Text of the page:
From Scratch: First-Generation College Graduate to Building New Safety and Regulatory Programs

By Brittany Baisch posted 06-06-2024 12:24 PM


This essay is part of a series designed to celebrate SOT member diversity and showcase the diverse pathways and experiences of its members.

Everything that I have done in my career has felt like it was “from scratch”—and that is why it has been so fun!

I love to bake from scratch. Baking with my great aunt and great grandmother is how I became interested in science. There was a precision, specific order of addition, and always a way to tweak the recipe to get better results. I never reached the career milestones of my great grandmother, who baked more than 1,000 pies in a year during her prime. However, I have enjoyed building toxicology programs from scratch as I have grown in my career.

I became financially independent once I graduated high school and was the first person in my family to attend college. I applied for every scholarship and did every work study while at Western Connecticut State University and graduated with bachelor’s degrees in chemistry, biochemistry and Spanish. The university built a new science building while I was in attendance that had state-of-the art analytical equipment and a biochemistry lab, which were two of my favorite subjects.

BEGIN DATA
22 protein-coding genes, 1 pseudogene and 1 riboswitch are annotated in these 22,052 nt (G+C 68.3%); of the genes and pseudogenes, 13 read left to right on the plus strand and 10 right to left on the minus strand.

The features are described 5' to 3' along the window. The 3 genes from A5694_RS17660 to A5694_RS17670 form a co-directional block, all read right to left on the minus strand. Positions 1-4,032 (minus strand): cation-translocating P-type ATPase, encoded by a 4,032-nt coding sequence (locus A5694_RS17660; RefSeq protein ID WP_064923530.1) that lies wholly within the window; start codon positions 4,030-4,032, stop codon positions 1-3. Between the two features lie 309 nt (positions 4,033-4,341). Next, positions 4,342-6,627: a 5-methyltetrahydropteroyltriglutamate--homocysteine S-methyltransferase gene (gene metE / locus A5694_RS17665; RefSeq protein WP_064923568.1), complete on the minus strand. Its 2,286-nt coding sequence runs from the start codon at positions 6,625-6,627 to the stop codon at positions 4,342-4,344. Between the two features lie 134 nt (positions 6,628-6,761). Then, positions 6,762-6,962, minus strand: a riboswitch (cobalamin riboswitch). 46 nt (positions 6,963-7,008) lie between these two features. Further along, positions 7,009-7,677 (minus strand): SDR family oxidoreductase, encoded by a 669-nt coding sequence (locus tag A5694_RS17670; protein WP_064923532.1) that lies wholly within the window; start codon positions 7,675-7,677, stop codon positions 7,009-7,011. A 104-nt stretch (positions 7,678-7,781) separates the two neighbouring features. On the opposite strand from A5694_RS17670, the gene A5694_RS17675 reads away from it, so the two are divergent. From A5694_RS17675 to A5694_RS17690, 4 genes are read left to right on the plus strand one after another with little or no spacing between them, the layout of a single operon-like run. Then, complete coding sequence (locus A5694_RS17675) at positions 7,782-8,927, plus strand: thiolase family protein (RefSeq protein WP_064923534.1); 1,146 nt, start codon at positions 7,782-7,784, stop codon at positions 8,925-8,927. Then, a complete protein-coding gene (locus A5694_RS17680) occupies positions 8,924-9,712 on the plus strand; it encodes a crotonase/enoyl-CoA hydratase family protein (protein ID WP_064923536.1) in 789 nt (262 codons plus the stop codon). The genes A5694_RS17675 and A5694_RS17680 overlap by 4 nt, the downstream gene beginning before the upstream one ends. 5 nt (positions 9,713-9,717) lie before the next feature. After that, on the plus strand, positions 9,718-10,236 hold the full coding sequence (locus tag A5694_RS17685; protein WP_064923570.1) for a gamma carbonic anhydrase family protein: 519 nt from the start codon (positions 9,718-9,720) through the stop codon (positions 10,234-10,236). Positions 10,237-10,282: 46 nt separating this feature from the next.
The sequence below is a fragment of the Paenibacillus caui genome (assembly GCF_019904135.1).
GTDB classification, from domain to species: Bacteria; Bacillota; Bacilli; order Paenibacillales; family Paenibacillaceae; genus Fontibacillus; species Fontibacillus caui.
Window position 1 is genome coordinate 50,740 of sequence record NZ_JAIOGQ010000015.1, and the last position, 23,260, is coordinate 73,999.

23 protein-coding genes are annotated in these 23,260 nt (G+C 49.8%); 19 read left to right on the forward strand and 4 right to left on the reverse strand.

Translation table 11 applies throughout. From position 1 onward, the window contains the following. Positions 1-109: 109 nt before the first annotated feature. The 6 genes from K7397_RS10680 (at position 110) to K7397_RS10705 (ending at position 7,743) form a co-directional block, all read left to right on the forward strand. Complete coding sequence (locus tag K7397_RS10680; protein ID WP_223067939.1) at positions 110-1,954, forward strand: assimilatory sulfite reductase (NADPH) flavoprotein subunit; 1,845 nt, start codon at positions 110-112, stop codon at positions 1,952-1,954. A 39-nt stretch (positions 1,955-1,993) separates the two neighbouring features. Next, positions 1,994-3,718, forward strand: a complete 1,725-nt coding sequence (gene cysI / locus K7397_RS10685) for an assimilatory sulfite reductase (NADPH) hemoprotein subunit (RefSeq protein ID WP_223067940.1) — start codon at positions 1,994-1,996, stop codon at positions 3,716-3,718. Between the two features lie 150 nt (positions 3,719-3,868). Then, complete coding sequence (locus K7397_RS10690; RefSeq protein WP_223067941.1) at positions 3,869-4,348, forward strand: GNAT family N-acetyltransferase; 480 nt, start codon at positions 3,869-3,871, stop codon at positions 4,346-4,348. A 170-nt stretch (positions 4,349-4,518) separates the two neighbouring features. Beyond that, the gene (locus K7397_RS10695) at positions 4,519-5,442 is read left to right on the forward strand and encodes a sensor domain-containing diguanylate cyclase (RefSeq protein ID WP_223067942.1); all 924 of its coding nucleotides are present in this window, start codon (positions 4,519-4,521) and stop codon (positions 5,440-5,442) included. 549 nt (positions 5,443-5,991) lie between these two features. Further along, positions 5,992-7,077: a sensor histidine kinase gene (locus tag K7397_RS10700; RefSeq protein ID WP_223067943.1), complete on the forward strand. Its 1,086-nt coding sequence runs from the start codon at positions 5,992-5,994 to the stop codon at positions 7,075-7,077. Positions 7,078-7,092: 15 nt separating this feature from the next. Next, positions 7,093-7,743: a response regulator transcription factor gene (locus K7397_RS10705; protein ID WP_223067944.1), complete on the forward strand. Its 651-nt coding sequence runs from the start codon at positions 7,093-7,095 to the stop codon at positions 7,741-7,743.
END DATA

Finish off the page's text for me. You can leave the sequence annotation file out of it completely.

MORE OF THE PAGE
I also yearned to travel since my humble upbringing did not include the financial means to do so. I experienced culture and traveled through time and different places while studying in the Spanish department. After working to save money during my first two years of college, I was able to study abroad in Italy, Guatemala, and Spain. I took courses in the arts and technology and public health to bridge my science and world languages experiences.

I completed my senior research from scratch with a new faculty member in the physical chemistry department. Toward the end of my undergraduate education, I had a full-time internship as a formulator inventing solutions to clean logic and microelectronic devices. The scientists were great mentors and encouraged me to further my studies.

I decided to apply to graduate programs in toxicology because it seemed to combine all my interests. It was, and still is, a vast field that is ever-changing and has lots of opportunities; there is so much to learn that I could never be bored. I attended graduate school at the University of Rochester and completed my PhD in toxicology in one of the oldest toxicology programs in the country, with a long track record of funding as a training center. The students all worked incredibly hard but had great personalities. We all supported each other, and the program was difficult but worth it! My dissertation investigated the inflammatory response following nanoparticle deposition in the lung at different dose rates. Of course, this was from scratch since I was my thesis advisor’s (Dr. Alison Elder’s) first graduate student. Alison has since graduated many more students and had several grants supporting multiple projects. It is a privilege to be considered even a sliver of her story in the nanotoxicology and inhalation toxicology fields.